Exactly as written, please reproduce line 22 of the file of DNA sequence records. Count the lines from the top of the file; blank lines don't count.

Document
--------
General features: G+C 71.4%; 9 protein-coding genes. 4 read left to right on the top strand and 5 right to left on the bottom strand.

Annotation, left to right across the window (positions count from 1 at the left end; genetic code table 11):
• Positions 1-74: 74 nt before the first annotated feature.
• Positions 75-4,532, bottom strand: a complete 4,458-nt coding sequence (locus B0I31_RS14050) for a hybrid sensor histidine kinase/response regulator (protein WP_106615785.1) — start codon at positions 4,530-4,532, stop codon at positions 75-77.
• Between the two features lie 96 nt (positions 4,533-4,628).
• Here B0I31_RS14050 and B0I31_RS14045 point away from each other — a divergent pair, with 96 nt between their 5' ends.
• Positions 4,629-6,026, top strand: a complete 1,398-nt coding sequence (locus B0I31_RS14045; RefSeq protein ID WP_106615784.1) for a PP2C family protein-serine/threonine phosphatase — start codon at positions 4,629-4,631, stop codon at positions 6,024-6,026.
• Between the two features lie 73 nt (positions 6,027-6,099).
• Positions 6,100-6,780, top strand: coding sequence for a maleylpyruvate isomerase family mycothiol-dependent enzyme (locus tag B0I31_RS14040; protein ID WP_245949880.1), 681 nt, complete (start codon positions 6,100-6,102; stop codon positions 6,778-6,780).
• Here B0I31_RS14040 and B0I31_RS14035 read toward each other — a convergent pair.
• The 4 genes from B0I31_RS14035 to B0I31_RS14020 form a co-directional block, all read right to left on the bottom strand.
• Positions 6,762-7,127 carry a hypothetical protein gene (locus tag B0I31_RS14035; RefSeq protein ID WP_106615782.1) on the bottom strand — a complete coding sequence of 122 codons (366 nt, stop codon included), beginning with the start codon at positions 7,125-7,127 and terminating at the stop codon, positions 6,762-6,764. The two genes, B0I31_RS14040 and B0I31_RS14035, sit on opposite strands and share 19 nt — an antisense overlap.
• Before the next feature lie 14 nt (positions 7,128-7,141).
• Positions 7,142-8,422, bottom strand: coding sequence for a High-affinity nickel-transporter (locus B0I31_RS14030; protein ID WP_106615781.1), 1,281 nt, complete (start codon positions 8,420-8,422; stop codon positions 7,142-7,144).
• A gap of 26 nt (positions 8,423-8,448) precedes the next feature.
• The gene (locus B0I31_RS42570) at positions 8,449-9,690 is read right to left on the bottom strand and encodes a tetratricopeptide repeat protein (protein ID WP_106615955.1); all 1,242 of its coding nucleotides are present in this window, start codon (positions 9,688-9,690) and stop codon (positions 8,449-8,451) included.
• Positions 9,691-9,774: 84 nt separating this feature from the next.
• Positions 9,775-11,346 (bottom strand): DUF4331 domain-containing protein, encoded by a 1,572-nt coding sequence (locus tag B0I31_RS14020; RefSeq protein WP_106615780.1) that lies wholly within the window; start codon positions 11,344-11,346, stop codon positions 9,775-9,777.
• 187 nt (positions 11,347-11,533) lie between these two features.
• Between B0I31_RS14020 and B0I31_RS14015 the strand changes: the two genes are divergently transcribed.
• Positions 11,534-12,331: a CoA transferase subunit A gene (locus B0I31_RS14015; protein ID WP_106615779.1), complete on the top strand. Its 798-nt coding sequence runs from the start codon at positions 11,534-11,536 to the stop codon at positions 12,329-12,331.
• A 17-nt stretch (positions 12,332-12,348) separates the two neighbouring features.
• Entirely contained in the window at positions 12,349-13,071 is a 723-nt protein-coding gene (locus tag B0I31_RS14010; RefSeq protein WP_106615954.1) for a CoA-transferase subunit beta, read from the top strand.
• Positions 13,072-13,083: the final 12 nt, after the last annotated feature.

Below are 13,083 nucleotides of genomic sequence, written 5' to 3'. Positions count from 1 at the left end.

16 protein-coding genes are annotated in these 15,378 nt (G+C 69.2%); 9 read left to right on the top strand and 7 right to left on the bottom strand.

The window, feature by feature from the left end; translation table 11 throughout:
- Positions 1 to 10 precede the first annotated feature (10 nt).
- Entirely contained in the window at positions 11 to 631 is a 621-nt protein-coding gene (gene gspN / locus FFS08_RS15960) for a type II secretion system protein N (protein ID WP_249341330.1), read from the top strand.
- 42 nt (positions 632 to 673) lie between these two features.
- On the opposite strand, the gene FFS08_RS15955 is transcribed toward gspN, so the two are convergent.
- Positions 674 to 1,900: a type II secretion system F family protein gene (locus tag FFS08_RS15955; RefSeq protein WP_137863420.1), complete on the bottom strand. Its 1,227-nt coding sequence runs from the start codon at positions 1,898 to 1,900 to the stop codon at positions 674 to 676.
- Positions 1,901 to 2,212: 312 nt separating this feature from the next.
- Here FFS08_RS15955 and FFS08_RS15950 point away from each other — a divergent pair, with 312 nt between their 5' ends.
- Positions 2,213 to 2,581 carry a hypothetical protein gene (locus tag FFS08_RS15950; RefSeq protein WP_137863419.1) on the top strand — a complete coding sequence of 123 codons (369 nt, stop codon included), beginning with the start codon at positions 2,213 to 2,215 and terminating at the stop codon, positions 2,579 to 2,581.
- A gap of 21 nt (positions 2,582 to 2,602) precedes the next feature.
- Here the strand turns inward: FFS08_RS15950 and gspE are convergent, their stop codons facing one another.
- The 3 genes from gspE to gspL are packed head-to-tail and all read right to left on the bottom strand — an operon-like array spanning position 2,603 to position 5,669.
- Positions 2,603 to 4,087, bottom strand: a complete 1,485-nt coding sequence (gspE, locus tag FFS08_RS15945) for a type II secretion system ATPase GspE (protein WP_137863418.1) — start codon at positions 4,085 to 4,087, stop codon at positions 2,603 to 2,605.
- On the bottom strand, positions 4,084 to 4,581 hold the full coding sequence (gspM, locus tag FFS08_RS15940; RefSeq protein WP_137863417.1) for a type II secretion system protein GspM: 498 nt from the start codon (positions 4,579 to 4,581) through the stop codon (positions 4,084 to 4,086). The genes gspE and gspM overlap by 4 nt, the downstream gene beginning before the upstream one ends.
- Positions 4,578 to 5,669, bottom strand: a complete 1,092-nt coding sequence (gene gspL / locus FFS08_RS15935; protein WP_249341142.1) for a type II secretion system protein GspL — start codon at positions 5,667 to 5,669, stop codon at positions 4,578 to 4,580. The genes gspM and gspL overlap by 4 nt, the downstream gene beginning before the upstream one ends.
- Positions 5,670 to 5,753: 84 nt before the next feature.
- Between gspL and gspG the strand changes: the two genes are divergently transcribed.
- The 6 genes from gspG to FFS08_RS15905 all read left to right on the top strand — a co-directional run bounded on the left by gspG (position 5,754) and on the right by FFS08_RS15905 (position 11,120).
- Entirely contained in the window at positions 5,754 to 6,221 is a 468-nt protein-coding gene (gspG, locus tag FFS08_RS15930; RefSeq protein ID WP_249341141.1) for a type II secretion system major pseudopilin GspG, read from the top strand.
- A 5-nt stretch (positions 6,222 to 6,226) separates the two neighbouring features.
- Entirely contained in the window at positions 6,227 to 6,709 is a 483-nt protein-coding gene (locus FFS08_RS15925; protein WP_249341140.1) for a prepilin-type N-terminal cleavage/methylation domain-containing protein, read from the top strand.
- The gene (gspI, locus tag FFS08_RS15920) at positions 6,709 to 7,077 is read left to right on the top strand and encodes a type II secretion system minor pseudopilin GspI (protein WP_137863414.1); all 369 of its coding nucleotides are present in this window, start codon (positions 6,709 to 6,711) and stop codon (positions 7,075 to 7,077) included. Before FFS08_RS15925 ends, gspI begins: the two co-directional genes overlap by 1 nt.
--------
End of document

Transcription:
• A 17-nt stretch (positions 12,332-12,348) separates the two neighbouring features.